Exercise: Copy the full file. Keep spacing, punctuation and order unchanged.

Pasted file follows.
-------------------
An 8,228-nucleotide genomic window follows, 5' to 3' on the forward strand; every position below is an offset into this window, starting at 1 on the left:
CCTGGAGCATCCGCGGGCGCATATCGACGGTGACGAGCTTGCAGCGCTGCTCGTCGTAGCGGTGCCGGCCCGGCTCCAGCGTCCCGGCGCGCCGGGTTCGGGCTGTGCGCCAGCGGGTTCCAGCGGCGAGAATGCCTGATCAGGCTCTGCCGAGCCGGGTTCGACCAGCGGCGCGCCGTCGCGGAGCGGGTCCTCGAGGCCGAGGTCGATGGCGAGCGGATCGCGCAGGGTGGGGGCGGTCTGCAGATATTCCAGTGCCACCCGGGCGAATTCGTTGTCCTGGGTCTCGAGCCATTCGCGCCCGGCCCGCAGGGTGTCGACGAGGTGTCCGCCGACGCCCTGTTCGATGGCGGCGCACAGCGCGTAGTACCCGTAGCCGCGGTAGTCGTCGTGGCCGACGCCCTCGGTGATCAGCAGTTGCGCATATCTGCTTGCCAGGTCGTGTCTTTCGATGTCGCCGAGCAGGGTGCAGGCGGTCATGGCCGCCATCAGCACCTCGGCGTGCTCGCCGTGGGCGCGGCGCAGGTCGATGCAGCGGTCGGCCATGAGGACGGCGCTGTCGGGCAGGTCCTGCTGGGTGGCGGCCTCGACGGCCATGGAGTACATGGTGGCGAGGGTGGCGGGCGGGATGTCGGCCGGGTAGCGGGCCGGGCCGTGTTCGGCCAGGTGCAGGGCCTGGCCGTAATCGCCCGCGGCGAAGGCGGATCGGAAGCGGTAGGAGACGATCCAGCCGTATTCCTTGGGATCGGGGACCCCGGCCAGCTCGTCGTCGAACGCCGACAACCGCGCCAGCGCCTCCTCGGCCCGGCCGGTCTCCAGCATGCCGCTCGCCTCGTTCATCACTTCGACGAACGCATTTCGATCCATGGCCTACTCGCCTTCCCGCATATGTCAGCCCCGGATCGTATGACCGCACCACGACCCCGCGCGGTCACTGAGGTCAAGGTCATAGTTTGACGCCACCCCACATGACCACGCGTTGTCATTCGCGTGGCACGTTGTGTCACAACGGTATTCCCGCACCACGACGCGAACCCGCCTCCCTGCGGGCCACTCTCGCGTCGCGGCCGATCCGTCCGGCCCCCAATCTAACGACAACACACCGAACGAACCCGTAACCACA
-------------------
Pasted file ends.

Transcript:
An 8,228-nucleotide genomic window follows, 5' to 3' on the forward strand; every position below is an offset into this window, starting at 1 on the left:
CCTGGAGCATCCGCGGGCGCATATCGACGGTGACGAGCTTGCAGCGCTGCTCGTCGTAGCGGTGCCGGCCCGGCTCCAGCGTCCCGGCGCGCCGGGTTCGGGCTGTGCGCCAGCGGGTTCCAGCGGCGAGAATGCCTGATCAGGCTCTGCCGAGCCGGGTTCGACCAGCGGCGCGCCGTCGCGGAGCGGGTCCTCGAGGCCGAGGTCGATGGCGAGCGGATCGCGCAGGGTGGGGGCGGTCTGCAGATATTCCAGTGCCACCCGGGCGAATTCGTTGTCCTGGGTCTCGAGCCATTCGCGCCCGGCCCGCAGGGTGTCGACGAGGTGTCCGCCGACGCCCTGTTCGATGGCGGCGCACAGCGCGTAGTACCCGTAGCCGCGGTAGTCGTCGTGGCCGACGCCCTCGGTGATCAGCAGTTGCGCATATCTGCTTGCCAGGTCGTGTCTTTCGATGTCGCCGAGCAGGGTGCAGGCGGTCATGGCCGCCATCAGCACCTCGGCGTGCTCGCCGTGGGCGCGGCGCAGGTCGATGCAGCGGTCGGCCATGAGGACGGCGCTGTCGGGCAGGTCCTGCTGGGTGGCGGCCTCGACGGCCATGGAGTACATGGTGGCGAGGGTGGCGGGCGGGATGTCGGCCGGGTAGCGGGCCGGGCCGTGTTCGGCCAGGTGCAGGGCCTGGCCGTAATCGCCCGCGGCGAAGGCGGATCGGAAGCGGTAGGAGACGATCCAGCCGTATTCCTTGGGATCGGGGACCCCGGCCAGCTCGTCGTCGAACGCCGACAACCGCGCCAGCGCCTCCTCGGCCCGGCCGGTCTCCAGCATGCCGCTCGCCTCGTTCATCACTTCGACGAACGCATTTCGATCCATGGCCTACTCGCCTTCCCGCATATGTCAGCCCCGGATCGTATGACCGCACCACGACCCCGCGCGGTCACTGAGGTCAAGGTCATAGTTTGACGCCACCCCACATGACCACGCGTTGTCATTCGCGTGGCACGTTGTGTCACAACGGTATTCCCGCACCACGACGCGAACCCGCCTCCCTGCGGGCCACTCTCGCGTCGCGGCCGATCCGTCCGGCCCCCAATCTAACGACAACACACCGAACGAACCCGTAACCACA